Robertson v. Welch

Annotate this Case

242 Miss. 110 (1961)

134 So. 2d 491

ROBERTSON et al. v. WELCH

No. 41998.

Supreme Court of Mississippi.

November 6, 1961.

Carter & Van Every, Columbus; Lanier Douglas, Starkville, for appellants.

*113 Thomas J. Tubb, West Point; Beach, Davidson & Beach, Jackson, for appellee.

LEE, P.J.

Mrs. Ruby Smith Robertson and others, the sisters and father and sole heirs at law of Mrs. Mattie Raines, deceased, instituted this suit against George Welch to *114 recover damages for her wrongful death, allegedly occasioned by reason of the defendant's negligent operation of an automobile. There was a verdict for the defendant, and the plaintiffs appealed.

The appellants have assigned and strenuously argued several alleged errors, especially that they were entitled to a peremptory instruction on liability and that the court erred in refusing their requested instruction to that effect. This question involves the heart of this appeal and is decisive of the controversy.

The death occurred about 11:00 P.M. on October 23, 1959 on Highway No. 82 a short distance west of the Tombigbee River. This was a closely built up area. Two night clubs or taverns were almost opposite each other on the highway and other establishments, both east and west, were situated nearby. The Lakeview Club was located on the south side of the highway and the Hi-Hat was on the north side. The twenty-foot wide pavement, with gravel on the shoulders, led over a substantial concrete bridge to the east. The stretch of road was designated as a 35 mile speed zone. It had been raining and it was still misty and foggy at the time.

Welch was driving west in his 1959 Model 98 Oldsmobile in his proper lane, on the north side, from Columbus to his home in Maben.

John Rufas Baswell, Jesse Cummings, Mattie Raines, and Margaret Higgins had been at the Lakeview Club for different periods of time. They decided to cross over the road to the Hi-Hat Club. To that end, they were walking somewhat diagonally across the highway with Baswell ahead, Cummings to the right, and Mrs. Raines and Margaret Higgins, in that order, to Cummings' left. When Baswell and Cummings saw the light of the approaching Welch car, it was several hundred feet to the east. James Haynes, in his parked car on the south side of the road, saw the lights of the Welch car flash on brightly a short distance east of the concrete bridge. *115 The driver did not blow his horn. No other car was approaching from either direction. The Oldsmobile hit Cummings' right foot and knocked him down. It next struck Mattie Raines, who was 3 or 4 feet from the north edge of the pavement. Margaret Higgins was on the ground after the car passed. When the body of Mattie Raines came to rest she was apparently killed instantly it was variously estimated to be 100 to 150 feet from the place where the parties were crossing the road. The three eyewitnesses for the plaintiffs estimated the speed of the Welch car at from 60 to 85 miles an hour.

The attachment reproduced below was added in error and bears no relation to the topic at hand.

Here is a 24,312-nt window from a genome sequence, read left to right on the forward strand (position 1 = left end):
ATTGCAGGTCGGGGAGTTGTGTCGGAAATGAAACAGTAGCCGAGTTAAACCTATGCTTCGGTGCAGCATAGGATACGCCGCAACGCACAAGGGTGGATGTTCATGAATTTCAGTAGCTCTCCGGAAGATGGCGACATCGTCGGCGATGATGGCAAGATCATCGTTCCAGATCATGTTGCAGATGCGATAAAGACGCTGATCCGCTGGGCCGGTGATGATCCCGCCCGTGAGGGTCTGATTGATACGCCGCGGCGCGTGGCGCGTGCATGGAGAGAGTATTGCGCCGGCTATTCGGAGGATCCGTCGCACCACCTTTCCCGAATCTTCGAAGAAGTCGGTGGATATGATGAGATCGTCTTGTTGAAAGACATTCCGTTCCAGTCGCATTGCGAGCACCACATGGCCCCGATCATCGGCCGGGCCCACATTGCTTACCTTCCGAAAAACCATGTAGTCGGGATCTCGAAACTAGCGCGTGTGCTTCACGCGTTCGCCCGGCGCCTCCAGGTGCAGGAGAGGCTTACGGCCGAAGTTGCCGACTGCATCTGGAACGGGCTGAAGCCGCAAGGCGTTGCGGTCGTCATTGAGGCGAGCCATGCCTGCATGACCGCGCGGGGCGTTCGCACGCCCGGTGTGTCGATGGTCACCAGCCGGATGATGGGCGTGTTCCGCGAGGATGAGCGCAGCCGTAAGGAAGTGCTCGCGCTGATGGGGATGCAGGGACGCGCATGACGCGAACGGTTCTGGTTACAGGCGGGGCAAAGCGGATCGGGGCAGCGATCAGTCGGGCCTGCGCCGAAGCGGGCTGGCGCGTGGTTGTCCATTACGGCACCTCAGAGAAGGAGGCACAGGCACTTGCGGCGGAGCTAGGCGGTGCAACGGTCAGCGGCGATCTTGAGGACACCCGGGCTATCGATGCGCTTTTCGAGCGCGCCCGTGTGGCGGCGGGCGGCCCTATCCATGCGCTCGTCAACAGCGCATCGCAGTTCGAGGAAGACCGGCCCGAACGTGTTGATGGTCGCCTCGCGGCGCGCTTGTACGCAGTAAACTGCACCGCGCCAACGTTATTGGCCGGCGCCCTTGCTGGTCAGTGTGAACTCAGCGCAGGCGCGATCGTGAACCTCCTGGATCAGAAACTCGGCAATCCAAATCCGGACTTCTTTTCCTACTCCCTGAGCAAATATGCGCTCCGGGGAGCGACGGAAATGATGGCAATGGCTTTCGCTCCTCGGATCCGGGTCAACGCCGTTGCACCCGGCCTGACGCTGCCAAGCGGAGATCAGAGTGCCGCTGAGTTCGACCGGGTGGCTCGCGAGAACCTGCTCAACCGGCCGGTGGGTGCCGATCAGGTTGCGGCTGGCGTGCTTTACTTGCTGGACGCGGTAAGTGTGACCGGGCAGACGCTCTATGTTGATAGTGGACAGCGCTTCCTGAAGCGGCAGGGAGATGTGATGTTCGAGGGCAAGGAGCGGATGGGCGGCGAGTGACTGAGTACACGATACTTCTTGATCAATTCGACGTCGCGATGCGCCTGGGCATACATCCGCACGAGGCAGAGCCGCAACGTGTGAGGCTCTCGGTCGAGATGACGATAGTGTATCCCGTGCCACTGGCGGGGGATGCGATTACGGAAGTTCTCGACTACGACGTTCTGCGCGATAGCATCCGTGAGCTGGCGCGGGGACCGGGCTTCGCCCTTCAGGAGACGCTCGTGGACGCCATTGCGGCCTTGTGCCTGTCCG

The highway patrolman, who arrived at the scene at 11:35 P.M., said that a puddle of blood was found about 250 to 300 feet from the west abutment of the concrete bridge. He also found that Welch's car, with the damaged right headlight and fender, was parked about 90 feet from that point. He could find no evidence of skidding. He talked to Welch, who told him that "he was driving down the road headed toward Maben * * * and * * * that he was on them before he saw them * * * he just didn't see them until he had hit them, he was on them before he saw them".